Optimizing flow-additive concentration
Flow additives such as colloidal fumed silica and magnesium stearate are widely used to improve the flow properties of a blend.
An incorrect level of flow additive can be detrimental, with too little producing suboptimal flow and too much promoting lamination
of the final tablet. It is understood that lamination, breakage along a plane, occurs when flow additive separates into a
layer within the tablet, a process accentuated by high additive levels. Optimizing additive concentration is therefore important.
Figure 2 shows how BFE varies with flow-additive concentration for two different blends that exhibit markedly different behavior.
BFE is an extremely sensitive detector of differences in flow behavior and therefore ideal for this type of study. With sample
1, BFE passes through a minimum where there is clearly an optimum concentration. With the second sample, the optimal level
may be similar, but it is clear that low additive concentrations have little effect.
Particle morphology can be a dominating factor in terms of how a material responds to a flow additive (see Figure 3). The
relatively smooth particles (A to D) will exhibit the behavior shown by sample 1. As flow-additive levels increase, the large
particles become more uniformly coated with the smaller lubricating particles, and flow energy decreases steadily. Once all
surfaces are coated, excess additive builds in the void spaces, resulting in mechanical interlocking and increased cohesion,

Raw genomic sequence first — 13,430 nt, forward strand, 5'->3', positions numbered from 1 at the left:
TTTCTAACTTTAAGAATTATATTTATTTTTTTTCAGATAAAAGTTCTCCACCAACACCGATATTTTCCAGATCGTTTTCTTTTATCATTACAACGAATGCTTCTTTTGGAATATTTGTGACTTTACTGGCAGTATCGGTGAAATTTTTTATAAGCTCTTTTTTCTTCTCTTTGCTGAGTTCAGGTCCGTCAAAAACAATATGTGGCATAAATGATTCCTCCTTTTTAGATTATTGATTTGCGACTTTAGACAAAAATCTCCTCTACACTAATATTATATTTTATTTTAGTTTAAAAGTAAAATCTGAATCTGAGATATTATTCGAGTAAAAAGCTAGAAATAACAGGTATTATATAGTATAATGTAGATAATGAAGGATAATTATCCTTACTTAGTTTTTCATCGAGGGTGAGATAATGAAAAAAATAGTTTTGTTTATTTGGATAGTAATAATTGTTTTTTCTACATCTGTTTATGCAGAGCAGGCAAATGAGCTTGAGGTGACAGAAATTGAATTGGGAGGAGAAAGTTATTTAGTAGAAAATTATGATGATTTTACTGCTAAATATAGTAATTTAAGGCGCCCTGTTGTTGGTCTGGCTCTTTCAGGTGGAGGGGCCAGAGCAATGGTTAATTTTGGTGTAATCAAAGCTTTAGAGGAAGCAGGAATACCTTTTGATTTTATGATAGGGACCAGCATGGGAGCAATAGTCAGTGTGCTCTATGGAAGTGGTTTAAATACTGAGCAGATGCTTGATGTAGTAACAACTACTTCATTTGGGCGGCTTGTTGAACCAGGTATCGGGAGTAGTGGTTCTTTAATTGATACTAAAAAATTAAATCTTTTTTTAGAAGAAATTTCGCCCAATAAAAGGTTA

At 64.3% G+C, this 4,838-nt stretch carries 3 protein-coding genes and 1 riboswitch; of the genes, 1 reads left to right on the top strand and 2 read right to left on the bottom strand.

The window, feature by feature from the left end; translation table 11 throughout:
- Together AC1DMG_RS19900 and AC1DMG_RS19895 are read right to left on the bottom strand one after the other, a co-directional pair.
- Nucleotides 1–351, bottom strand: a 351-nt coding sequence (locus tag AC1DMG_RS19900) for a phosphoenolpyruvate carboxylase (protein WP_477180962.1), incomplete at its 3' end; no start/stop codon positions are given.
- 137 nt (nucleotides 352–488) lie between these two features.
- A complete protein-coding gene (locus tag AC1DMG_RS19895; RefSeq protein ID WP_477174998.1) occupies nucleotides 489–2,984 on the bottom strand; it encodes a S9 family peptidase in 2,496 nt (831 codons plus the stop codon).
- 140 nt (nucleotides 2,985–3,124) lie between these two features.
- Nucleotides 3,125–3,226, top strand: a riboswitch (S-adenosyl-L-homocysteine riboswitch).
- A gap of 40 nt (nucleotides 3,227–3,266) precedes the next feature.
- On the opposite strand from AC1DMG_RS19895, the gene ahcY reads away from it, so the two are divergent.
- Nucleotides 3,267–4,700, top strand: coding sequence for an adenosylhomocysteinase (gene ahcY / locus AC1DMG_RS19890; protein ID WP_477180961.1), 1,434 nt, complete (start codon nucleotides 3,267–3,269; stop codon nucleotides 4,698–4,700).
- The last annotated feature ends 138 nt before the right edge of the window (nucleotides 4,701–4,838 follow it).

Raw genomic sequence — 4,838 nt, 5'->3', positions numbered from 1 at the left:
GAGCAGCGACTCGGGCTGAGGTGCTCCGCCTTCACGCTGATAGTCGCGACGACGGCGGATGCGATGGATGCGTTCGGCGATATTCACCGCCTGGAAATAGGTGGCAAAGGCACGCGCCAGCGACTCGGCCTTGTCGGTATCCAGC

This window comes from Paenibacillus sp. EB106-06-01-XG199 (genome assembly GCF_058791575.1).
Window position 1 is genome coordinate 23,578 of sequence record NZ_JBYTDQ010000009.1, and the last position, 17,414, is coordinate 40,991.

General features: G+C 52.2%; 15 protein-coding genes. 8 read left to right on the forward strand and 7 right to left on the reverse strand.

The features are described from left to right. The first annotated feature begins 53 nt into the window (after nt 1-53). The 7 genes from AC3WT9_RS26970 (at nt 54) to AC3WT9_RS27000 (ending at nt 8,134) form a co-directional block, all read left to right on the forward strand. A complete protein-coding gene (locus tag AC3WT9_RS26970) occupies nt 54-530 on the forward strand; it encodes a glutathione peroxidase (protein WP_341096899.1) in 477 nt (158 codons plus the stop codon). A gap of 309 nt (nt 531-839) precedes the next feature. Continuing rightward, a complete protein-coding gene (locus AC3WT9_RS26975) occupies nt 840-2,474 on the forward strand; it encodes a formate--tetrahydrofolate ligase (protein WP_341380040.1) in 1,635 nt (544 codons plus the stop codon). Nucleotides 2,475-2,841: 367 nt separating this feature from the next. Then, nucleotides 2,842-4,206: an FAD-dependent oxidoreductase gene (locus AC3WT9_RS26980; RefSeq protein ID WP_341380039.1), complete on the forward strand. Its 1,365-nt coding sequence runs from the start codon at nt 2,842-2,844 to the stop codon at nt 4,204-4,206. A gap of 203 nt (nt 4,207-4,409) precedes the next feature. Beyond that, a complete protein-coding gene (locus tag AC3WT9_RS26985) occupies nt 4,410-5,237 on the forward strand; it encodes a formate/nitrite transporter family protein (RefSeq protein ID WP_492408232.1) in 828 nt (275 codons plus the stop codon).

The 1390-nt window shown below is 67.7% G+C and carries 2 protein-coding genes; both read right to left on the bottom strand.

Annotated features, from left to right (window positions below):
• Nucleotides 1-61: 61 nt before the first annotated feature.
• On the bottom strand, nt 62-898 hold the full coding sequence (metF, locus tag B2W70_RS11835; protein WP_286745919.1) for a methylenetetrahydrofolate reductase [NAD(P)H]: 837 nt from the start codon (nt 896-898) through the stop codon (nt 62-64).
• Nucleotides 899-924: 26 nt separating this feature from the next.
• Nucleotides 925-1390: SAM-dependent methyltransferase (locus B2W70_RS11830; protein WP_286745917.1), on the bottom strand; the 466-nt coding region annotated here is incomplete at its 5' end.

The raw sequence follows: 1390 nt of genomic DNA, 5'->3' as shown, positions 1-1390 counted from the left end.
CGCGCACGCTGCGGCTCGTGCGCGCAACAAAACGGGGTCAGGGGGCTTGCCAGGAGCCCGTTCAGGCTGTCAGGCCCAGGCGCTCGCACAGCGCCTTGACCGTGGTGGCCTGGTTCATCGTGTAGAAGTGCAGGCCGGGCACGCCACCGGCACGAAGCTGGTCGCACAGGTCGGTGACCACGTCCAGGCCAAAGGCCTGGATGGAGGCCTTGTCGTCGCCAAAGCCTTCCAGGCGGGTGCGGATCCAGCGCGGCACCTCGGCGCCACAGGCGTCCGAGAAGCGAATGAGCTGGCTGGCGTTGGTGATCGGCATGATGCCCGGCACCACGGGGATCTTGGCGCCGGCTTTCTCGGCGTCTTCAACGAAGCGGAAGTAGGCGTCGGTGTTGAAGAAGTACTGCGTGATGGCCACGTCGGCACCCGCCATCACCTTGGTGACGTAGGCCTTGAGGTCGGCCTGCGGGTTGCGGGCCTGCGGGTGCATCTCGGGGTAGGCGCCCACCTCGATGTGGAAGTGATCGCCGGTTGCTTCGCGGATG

hence flow energy begins to increase again.
The irregularly shaped particles (E to G) are initially unaffected by the inclusion of additive because the small particles
are unable to provide an effective lubricating effect. Only when sufficient additive has been added to lubricate the contact
points between the larger particles is a rapid reduction in flow energy observed (sample 2).
Assessing the likelihood of flooding
Flooding describes the uncontrolled flow of aerated powder, which can be hazardous and is mostly undesirable. Aeration plays
an instrumental role in flooding because the air between the particles acts as a lubricant and inhibits the mechanical interlocking
that would normally result in a stable bed. Flooding is common with fine but noncohesive materials that easily pick up and
It is clear that when flooding occurs, little energy is required to make the powder flow. Consequently, measuring flow energy
under aerated conditions is effective in highlighting possible problems. Figure 4 shows flow energy as a function of air velocity
for two different materials. Measuring the affect of aeration is simple with a powder rheometer because air can be fed at
a controlled velocity through the sintered base, up into the powder sample, during testing.
The flow energy of sample A falls markedly with aeration, and that of sample B remains relatively unchanged (see Figure 4).
This decrease in flow energy with increasing aeration is symptomatic of noncohesive powders that are prone to flooding and
is particularly problematic when combined with a low BFE. Generally speaking, powders with an aerated flow energy ,10 mJ are
more likely to fluidize and flood.
Although it is tempting to suggest that flooding is avoided by preventing aeration, this is not a practical proposition because
air content cannot be precisely controlled during processing. Powders can easily pick up air, for example during blending
or emptying from a keg.